Like many professions, people typically choose a career because they enjoy the work rather than solely for financial gain. This mindset holds especially true when discussing those that have careers all with one employer.
Certainly, someone who bounces around from employer to employer might be doing so because each subsequent job pays more money. For someone who works in the school district, they make the commitment to work there for many, many years.
One of the main reasons for staying employed in a city or state job for longevity is because of the benefits offered after they retire from the position. One of the biggest benefits for these types of jobs is a pension which is when a percentage of the salary is paid to the former employee even after they retire.
We discuss this to show that people who work in these types of jobs are very serious about them and pursue these types of opportunities not only for the benefits but because they are passionate about what they do.
School bus drivers can be employed by school districts and definitely fall into this category.
They are passionate about the kids they transport to and from school and also get to know the pupils throughout the years where they can see them grow and increase their stature.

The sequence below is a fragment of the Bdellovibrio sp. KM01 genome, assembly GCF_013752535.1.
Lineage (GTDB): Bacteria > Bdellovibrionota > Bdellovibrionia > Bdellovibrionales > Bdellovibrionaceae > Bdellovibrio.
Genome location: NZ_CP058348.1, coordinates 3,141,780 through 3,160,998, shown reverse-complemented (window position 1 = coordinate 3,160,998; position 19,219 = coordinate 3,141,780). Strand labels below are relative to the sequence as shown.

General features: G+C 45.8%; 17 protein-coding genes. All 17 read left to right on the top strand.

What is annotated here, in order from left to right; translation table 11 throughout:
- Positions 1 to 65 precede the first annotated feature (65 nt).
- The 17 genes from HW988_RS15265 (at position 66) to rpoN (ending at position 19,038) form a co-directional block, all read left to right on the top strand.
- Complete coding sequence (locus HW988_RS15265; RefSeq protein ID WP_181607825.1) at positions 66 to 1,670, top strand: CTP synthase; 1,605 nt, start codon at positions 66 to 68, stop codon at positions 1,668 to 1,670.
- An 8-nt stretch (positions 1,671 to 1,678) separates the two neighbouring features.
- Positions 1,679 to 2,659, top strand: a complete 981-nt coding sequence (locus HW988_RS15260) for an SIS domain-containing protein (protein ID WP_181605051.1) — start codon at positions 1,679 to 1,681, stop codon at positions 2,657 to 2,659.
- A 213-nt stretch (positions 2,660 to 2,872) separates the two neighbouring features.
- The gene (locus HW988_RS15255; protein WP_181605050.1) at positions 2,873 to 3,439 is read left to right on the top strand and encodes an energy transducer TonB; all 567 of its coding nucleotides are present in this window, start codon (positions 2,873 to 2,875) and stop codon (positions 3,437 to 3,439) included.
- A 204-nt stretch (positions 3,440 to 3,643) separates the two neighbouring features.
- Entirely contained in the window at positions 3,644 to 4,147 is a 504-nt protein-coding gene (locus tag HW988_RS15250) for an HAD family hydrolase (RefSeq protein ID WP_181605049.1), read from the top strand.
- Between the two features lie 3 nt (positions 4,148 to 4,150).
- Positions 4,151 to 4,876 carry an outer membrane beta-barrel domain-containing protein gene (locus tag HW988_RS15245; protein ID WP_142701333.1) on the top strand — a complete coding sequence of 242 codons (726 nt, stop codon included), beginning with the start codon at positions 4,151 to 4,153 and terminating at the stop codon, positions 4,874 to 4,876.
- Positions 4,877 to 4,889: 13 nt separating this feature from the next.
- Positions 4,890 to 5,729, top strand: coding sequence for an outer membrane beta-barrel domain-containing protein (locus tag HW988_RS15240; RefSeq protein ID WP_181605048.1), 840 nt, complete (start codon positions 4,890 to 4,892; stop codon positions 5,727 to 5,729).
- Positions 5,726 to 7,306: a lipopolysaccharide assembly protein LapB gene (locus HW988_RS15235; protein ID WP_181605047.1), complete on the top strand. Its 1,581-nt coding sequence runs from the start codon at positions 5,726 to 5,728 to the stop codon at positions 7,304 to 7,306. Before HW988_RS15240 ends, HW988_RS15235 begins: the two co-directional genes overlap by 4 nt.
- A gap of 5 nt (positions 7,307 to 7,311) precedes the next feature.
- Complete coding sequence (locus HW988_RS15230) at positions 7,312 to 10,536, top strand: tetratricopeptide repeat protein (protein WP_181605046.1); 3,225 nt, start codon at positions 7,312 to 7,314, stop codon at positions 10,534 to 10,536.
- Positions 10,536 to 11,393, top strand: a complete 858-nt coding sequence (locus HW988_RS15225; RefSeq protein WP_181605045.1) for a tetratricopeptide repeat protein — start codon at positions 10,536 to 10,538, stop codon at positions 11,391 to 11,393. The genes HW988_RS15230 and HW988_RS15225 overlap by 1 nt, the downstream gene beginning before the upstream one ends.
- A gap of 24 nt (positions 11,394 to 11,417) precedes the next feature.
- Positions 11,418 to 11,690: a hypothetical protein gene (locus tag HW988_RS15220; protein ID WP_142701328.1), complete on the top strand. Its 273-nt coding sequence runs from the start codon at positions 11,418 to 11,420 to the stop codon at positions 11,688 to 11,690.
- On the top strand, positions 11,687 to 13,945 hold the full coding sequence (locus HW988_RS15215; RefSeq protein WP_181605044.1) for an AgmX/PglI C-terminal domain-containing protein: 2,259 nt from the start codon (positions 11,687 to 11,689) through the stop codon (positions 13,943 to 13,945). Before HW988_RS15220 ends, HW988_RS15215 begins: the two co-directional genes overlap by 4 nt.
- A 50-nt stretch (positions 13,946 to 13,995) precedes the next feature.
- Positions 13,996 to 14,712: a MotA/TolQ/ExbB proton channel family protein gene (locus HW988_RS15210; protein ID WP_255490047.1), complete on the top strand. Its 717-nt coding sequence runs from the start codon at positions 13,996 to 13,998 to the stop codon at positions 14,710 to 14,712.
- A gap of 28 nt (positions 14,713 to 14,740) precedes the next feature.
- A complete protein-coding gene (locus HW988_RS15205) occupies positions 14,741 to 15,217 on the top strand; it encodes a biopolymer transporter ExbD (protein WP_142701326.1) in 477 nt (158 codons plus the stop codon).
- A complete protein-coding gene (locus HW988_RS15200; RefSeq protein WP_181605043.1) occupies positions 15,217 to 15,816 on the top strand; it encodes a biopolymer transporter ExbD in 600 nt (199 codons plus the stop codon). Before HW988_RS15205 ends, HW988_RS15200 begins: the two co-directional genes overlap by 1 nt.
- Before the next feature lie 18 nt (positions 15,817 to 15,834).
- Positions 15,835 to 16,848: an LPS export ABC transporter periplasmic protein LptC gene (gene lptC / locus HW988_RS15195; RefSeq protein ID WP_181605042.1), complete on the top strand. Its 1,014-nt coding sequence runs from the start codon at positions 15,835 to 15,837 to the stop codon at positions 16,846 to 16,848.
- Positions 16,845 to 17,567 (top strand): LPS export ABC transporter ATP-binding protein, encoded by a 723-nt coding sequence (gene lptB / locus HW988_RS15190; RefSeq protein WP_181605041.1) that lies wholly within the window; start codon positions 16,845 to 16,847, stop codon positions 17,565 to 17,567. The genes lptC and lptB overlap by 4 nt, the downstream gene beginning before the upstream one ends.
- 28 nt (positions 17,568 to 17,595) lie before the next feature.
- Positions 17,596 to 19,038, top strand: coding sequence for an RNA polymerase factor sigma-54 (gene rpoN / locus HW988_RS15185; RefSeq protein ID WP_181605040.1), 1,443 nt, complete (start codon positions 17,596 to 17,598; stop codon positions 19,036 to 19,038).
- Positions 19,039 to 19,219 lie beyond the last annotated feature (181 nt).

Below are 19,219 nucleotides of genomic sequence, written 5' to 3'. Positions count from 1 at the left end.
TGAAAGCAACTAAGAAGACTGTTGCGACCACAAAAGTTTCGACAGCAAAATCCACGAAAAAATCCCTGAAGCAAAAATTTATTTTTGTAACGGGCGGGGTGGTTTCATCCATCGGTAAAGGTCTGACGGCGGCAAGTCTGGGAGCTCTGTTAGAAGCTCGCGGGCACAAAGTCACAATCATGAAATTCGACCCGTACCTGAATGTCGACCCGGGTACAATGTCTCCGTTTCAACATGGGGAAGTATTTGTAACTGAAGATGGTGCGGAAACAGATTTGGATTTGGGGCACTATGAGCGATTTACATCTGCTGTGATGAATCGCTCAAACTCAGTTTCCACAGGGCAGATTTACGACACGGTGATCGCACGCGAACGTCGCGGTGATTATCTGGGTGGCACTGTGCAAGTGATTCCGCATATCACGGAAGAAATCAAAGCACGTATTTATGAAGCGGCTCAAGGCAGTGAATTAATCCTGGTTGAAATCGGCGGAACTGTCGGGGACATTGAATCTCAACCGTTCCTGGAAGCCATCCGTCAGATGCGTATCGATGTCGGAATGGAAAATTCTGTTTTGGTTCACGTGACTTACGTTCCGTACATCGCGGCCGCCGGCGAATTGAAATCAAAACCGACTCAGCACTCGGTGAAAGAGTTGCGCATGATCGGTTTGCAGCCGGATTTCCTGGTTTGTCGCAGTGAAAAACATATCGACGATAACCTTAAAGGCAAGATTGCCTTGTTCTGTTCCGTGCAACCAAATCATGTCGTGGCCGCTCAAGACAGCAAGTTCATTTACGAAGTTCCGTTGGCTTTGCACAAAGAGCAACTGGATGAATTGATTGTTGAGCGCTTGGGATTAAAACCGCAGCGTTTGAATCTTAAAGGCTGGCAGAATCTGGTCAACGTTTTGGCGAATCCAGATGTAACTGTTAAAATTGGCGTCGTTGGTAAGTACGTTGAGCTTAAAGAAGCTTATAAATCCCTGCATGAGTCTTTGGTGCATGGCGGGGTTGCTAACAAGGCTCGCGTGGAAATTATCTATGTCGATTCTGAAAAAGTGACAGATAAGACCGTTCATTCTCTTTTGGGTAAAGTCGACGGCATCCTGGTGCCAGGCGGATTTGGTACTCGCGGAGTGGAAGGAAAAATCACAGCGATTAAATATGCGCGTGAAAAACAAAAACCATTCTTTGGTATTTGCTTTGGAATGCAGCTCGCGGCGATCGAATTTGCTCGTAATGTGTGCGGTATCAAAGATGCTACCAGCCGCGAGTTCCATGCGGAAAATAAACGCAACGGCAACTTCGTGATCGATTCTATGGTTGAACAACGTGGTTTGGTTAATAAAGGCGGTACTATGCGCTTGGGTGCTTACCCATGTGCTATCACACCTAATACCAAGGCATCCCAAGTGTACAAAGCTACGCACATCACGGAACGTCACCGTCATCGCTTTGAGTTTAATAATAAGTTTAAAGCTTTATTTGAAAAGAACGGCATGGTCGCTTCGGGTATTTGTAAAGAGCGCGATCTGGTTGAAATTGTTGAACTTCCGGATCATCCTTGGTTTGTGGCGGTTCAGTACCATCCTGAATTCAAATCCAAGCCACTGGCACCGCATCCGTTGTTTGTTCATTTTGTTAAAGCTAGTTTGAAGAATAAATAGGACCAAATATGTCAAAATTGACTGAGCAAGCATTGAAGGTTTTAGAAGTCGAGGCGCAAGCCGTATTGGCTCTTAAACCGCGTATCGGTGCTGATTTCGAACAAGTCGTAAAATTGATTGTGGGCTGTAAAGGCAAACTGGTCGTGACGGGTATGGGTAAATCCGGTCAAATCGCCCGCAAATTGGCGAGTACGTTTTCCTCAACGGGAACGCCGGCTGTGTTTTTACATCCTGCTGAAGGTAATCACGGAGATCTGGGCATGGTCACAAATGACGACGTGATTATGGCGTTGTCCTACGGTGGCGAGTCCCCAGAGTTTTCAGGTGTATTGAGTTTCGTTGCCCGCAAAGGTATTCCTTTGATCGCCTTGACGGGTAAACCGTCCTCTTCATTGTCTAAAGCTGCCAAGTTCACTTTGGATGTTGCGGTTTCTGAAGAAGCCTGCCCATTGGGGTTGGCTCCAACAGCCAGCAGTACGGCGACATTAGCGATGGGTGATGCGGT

No doubt some of the kids are probably annoying to the drivers but deep down the driver of the bus cares about them and that is why they got into the career as a bus driver in the first place.
As we have laid out here, bus drivers care about the children they drive around and are passionate about what they do day in and day out. So, it should be no surprise that they do not take lightly to other drivers not following rules of the road, especially so in a school zone where students are present and much more vulnerable.
One of the most egregious mistakes a driver can make in a school zone is not stopping when instructed to do so. This can be extremely dangerous and there is actually a Nevada Revised Statute (NRS) that empowers a school bus driver to report a driver doing that.
The Power Granted to School Bus Drivers
The NRS is 484B.357 and is titled:
Report by driver of school bus of failure of driver of vehicle to stop; submission of report to school district and Department; provision of notice to owner of vehicle.
The Clark County School District (CCSD) is one of the largest school districts in the country and therefore should be no surprise that they are one of the largest employers in the state of Nevada. It is estimated that there are approximately 40,000 employees of CCSD. Not all of those are school teachers as there are many logistical staff members as well, including bus drivers. The fleet of school buses in Clark County exceeds 1,600 so there are plenty of drivers out there to report on those not stopping in school zones or not making a complete stop (also known as a “California Stop”).